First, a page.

Published by Communications and Public Affairs (519) 824-4120, Ext. 56982 or 53338
August 31, 1999
Letter to editor from Acting Associate Vice-President (student affairs) on student housing
Editor's Note: This letter to the editor appeared in the Guelph Mercury Aug. 31
I am writing to clarify the current housing situation at the University of Guelph, reported by the Mercury August 25.
Staff from several University of Guelph offices - student affairs, residence, and our off-campus housing offices - have been working closely with individual students and student groups to ensure that students who have not yet found housing have a place to live once classes start.
It is true, as reported by the Mercury, that the University has a higher than average number of students on the waiting list for residence this year in spite of the fact that the University=s first year intake was virtually the same as last year. There are a number of factors that have combined to produce this waiting list: 1) a higher percentage of new students took advantage of the University=s guarantee of campus residence; 2) a larger number of returning students requested residence on-campus, even though we alerted them last winter that there would not be sufficient on-campus housing to accommodate them all and encouraged them to develop other housing options; and 3) the city of Guelph housing market has changed in several ways.
On this last point, we have noted the tight rental housing situation in Guelph this year, as well as a shift in the composition of the housing supply. There are fewer self-contained houses or whole apartments being offered to students. Instead, students have encountered more shared accommodation, such as rooms within a house or apartment. This latter category is less preferred by some students, who continue to search for houses and apartments they can live in with friends or on their own. Acknowledging an increasing interest in residence from our returning students, last year the Board approved plans to build a new 500-bed residence expressly for returning students which will open in the fall of 2001.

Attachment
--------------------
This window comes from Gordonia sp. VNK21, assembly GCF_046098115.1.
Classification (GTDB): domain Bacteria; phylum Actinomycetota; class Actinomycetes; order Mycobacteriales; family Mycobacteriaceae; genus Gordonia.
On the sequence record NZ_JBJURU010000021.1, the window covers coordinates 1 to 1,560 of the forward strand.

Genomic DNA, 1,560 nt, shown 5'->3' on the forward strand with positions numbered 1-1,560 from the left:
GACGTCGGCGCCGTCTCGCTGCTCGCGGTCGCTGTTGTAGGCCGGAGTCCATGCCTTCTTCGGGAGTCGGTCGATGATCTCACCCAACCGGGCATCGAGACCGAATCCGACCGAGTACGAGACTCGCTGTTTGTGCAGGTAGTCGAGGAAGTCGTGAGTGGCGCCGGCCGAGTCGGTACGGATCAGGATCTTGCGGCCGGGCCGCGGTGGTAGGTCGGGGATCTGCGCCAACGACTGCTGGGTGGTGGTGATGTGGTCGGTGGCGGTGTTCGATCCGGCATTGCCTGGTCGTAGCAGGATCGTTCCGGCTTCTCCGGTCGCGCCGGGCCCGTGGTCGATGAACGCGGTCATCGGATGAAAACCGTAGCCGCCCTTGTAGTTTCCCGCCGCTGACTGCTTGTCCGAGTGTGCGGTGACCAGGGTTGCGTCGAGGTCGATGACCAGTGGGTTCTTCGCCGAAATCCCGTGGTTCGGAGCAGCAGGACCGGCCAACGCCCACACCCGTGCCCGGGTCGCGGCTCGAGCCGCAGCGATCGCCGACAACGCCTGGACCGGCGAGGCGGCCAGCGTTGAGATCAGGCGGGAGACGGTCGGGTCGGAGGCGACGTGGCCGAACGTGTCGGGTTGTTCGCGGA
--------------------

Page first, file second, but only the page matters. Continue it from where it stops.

While we have approximately 290 students still showing on our residence waiting list, as the Mercury accurately reported, this is a Asoft@ number. There are students who find off-campus accommodations but who do not call to have their names removed. The Off-Campus Housing Office is working diligently to assist those who are still on the waiting list. There are still off-campus housing vacancies available. We daily post new accommodation listings received from landlords and homeowners within the community. As of noon today, 146 off-campus listings remain on our off-campus housing bulletin board. Moreover, we are accommodating students who still do not have housing by the start of classes by offering them temporary/transitional space in our residences or in family homes.
In closing, I would like to thank the Mercury for bringing the student housing issue to the community=s attention. This issue is actually part of a larger challenge facing us all in the future. That challenge is the enormous increase -- some 40% -- in demand for places at universities projected over the next ten years. As this year's experience demonstrates, our University must have additional resources in order to increase our enrolment. Universities are working closely with the provincial government to plan for managing this increased demand--and its implication for preserving our universities' quality and accessibility.
We appreciate the generosity of the Guelph community in offering housing opportunities for our students and thank our many friends who have given help this year. We, of course, welcome any additional support. Please call 824-4120 ext. 3357 to post your listing.
Acting Associate Vice-President
Student Affairs University of Guelph